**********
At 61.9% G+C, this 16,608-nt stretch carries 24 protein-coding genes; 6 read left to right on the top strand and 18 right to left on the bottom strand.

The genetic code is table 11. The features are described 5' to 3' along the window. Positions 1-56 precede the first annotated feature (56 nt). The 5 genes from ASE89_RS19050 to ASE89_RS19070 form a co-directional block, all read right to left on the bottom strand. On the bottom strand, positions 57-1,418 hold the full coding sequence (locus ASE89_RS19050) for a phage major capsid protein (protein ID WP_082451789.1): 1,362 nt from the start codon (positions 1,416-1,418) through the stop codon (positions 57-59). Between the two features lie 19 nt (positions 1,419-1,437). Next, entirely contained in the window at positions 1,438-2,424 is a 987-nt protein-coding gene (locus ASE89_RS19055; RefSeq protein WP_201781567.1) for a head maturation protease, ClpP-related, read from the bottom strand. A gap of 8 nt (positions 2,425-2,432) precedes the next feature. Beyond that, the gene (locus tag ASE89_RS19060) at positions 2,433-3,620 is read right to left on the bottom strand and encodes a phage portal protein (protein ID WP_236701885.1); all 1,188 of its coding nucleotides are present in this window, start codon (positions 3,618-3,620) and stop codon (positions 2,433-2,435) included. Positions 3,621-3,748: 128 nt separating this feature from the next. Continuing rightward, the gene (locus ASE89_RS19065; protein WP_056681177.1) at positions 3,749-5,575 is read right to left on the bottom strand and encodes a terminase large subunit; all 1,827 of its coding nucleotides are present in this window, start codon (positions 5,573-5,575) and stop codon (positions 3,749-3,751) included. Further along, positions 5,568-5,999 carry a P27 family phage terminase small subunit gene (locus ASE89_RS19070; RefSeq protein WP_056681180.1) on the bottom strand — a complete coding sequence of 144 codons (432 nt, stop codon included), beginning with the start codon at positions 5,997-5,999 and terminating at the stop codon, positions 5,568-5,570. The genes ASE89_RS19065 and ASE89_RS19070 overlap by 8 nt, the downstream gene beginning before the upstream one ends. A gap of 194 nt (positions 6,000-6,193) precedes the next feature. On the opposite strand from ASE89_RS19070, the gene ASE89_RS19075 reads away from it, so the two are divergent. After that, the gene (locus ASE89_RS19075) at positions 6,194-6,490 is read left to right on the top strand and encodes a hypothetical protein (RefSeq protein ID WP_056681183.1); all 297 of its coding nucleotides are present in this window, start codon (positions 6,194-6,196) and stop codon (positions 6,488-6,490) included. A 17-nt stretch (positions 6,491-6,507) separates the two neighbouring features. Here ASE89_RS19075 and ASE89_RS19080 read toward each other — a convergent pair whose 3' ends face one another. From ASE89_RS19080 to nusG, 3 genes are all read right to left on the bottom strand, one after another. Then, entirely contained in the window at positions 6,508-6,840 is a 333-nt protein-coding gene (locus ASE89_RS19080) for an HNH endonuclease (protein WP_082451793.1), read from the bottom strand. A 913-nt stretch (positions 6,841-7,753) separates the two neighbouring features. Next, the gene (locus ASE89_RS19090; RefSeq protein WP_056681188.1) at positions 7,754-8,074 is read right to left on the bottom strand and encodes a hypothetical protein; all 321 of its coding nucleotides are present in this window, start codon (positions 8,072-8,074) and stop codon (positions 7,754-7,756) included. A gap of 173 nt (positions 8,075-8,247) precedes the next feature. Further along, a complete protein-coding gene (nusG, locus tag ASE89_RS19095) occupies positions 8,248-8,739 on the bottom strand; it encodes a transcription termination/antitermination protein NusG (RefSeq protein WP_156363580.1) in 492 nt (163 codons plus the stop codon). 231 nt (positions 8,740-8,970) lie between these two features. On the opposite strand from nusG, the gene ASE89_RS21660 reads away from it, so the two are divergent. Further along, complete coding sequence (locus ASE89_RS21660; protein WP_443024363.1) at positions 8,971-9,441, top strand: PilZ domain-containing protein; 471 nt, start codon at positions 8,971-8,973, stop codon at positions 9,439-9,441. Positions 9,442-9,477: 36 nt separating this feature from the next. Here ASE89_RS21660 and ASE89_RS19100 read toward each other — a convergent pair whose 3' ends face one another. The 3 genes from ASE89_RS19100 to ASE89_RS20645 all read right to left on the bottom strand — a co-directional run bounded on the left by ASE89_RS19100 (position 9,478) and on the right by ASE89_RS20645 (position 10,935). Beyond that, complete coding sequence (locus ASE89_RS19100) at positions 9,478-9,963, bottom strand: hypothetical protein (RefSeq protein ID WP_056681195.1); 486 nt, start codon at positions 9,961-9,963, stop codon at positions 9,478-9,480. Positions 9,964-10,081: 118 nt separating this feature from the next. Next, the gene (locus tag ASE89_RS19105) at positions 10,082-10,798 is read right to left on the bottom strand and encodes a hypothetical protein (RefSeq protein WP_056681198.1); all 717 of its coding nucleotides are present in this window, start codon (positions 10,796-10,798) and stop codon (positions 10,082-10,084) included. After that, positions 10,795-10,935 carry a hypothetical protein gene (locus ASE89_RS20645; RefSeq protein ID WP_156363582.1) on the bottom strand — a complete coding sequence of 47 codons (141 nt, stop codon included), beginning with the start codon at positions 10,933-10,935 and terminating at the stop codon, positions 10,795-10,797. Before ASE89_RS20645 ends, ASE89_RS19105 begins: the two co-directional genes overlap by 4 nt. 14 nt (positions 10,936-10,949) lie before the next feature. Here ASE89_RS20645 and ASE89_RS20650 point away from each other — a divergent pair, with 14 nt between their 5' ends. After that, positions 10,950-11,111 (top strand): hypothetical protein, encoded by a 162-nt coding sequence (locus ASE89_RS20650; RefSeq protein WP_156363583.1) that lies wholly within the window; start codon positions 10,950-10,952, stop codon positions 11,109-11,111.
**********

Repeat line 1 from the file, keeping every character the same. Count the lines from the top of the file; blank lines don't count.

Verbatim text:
At 61.9% G+C, this 16,608-nt stretch carries 24 protein-coding genes; 6 read left to right on the top strand and 18 right to left on the bottom strand.